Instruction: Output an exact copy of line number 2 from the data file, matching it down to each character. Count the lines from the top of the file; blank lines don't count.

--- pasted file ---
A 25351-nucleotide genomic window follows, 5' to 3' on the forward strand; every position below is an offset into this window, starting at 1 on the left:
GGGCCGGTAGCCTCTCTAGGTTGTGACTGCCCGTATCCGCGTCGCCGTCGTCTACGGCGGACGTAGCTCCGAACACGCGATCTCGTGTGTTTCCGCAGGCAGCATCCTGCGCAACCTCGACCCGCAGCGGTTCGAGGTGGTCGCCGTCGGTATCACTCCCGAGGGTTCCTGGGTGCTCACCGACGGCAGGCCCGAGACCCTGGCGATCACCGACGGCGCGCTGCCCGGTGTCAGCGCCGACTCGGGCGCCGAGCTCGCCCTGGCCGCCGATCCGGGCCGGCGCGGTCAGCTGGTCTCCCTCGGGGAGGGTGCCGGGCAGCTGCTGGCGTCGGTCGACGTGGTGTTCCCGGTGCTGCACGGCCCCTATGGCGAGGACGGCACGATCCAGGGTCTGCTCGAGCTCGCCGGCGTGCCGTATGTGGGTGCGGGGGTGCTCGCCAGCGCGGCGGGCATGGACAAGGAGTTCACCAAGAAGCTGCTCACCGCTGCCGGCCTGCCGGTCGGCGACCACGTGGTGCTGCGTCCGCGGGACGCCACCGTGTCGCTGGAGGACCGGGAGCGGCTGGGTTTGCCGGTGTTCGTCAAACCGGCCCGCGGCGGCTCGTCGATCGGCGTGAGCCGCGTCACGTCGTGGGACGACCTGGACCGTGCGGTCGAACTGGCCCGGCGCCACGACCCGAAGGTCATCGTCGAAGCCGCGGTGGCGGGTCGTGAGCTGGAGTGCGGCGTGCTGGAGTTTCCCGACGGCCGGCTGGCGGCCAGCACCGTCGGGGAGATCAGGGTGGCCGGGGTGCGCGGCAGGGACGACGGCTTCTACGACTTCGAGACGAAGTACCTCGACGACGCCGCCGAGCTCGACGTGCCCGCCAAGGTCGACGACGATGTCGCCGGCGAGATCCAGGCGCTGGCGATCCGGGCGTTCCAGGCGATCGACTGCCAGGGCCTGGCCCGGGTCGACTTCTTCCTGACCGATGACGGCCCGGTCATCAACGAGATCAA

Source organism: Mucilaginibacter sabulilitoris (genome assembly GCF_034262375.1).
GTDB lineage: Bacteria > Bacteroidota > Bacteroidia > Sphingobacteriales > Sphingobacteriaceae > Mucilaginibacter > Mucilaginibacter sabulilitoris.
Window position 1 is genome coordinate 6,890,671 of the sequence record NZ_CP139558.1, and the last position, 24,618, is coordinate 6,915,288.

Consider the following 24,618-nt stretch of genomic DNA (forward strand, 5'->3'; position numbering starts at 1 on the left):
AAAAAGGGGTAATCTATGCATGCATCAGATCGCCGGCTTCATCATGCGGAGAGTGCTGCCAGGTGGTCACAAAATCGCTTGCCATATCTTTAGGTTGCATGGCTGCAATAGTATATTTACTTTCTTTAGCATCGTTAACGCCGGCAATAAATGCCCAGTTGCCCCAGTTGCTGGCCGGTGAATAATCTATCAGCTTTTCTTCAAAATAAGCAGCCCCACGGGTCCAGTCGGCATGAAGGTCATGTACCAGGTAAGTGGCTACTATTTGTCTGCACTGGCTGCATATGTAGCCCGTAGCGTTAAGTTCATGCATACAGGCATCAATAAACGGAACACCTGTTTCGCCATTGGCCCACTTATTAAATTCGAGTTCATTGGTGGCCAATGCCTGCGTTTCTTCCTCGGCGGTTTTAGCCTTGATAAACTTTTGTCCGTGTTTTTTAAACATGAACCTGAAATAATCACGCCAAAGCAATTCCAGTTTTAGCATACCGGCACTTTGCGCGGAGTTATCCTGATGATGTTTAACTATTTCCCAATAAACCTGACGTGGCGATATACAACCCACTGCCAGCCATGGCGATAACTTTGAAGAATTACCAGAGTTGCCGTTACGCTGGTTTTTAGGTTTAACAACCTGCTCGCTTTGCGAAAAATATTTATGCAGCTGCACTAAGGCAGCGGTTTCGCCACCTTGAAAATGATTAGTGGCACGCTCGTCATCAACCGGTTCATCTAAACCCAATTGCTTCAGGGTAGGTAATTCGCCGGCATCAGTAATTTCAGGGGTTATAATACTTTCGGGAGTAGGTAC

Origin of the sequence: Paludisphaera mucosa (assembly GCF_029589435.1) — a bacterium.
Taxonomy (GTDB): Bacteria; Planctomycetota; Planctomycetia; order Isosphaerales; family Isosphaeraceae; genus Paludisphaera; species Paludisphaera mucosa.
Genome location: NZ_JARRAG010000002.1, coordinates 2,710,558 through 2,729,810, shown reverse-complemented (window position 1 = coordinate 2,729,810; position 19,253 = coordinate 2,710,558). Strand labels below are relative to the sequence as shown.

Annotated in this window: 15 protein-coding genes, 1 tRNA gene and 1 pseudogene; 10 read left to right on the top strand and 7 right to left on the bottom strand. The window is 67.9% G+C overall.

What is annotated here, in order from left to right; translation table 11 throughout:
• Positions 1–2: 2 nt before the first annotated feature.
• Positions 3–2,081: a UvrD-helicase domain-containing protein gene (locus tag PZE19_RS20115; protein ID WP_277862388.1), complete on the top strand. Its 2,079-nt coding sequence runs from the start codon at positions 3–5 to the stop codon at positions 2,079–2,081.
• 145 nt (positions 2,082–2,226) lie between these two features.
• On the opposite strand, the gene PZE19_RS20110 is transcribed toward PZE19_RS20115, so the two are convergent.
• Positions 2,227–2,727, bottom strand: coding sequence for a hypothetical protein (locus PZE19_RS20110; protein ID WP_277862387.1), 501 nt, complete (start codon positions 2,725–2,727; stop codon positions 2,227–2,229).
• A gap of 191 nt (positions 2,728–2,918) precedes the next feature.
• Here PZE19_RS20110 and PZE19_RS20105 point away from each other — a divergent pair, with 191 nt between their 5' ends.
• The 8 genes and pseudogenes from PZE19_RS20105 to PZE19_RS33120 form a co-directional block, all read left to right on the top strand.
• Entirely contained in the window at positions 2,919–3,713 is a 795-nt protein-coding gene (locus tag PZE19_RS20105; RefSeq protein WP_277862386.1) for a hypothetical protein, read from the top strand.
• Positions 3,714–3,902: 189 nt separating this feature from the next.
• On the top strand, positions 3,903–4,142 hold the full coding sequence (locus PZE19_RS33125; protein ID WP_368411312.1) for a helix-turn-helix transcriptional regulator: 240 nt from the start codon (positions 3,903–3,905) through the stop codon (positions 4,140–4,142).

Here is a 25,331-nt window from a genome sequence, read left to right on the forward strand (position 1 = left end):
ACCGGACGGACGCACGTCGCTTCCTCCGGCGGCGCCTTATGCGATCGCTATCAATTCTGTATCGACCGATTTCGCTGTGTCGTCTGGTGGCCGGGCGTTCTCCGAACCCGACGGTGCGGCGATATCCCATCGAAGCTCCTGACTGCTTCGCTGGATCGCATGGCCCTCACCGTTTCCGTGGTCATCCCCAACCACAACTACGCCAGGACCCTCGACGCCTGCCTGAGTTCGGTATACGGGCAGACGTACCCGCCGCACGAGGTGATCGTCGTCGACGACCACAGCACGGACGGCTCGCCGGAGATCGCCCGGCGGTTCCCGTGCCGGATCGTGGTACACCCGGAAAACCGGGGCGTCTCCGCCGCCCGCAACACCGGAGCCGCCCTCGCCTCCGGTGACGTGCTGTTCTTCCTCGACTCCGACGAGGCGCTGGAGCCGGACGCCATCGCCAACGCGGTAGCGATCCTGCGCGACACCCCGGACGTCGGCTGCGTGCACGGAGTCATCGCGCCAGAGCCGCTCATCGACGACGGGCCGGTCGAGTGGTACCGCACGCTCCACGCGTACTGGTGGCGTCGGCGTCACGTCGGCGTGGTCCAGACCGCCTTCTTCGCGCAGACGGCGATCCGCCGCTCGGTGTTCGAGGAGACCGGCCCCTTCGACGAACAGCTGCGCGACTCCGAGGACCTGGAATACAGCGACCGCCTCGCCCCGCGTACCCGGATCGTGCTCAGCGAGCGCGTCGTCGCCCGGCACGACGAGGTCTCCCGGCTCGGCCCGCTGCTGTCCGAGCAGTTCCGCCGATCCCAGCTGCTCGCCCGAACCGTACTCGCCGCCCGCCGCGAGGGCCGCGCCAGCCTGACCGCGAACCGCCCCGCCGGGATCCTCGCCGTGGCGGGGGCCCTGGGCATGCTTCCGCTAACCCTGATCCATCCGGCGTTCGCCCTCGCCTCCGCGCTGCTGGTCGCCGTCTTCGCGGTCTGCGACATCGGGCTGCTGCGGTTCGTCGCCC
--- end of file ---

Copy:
GGGCCGGTAGCCTCTCTAGGTTGTGACTGCCCGTATCCGCGTCGCCGTCGTCTACGGCGGACGTAGCTCCGAACACGCGATCTCGTGTGTTTCCGCAGGCAGCATCCTGCGCAACCTCGACCCGCAGCGGTTCGAGGTGGTCGCCGTCGGTATCACTCCCGAGGGTTCCTGGGTGCTCACCGACGGCAGGCCCGAGACCCTGGCGATCACCGACGGCGCGCTGCCCGGTGTCAGCGCCGACTCGGGCGCCGAGCTCGCCCTGGCCGCCGATCCGGGCCGGCGCGGTCAGCTGGTCTCCCTCGGGGAGGGTGCCGGGCAGCTGCTGGCGTCGGTCGACGTGGTGTTCCCGGTGCTGCACGGCCCCTATGGCGAGGACGGCACGATCCAGGGTCTGCTCGAGCTCGCCGGCGTGCCGTATGTGGGTGCGGGGGTGCTCGCCAGCGCGGCGGGCATGGACAAGGAGTTCACCAAGAAGCTGCTCACCGCTGCCGGCCTGCCGGTCGGCGACCACGTGGTGCTGCGTCCGCGGGACGCCACCGTGTCGCTGGAGGACCGGGAGCGGCTGGGTTTGCCGGTGTTCGTCAAACCGGCCCGCGGCGGCTCGTCGATCGGCGTGAGCCGCGTCACGTCGTGGGACGACCTGGACCGTGCGGTCGAACTGGCCCGGCGCCACGACCCGAAGGTCATCGTCGAAGCCGCGGTGGCGGGTCGTGAGCTGGAGTGCGGCGTGCTGGAGTTTCCCGACGGCCGGCTGGCGGCCAGCACCGTCGGGGAGATCAGGGTGGCCGGGGTGCGCGGCAGGGACGACGGCTTCTACGACTTCGAGACGAAGTACCTCGACGACGCCGCCGAGCTCGACGTGCCCGCCAAGGTCGACGACGATGTCGCCGGCGAGATCCAGGCGCTGGCGATCCGGGCGTTCCAGGCGATCGACTGCCAGGGCCTGGCCCGGGTCGACTTCTTCCTGACCGATGACGGCCCGGTCATCAACGAGATCAA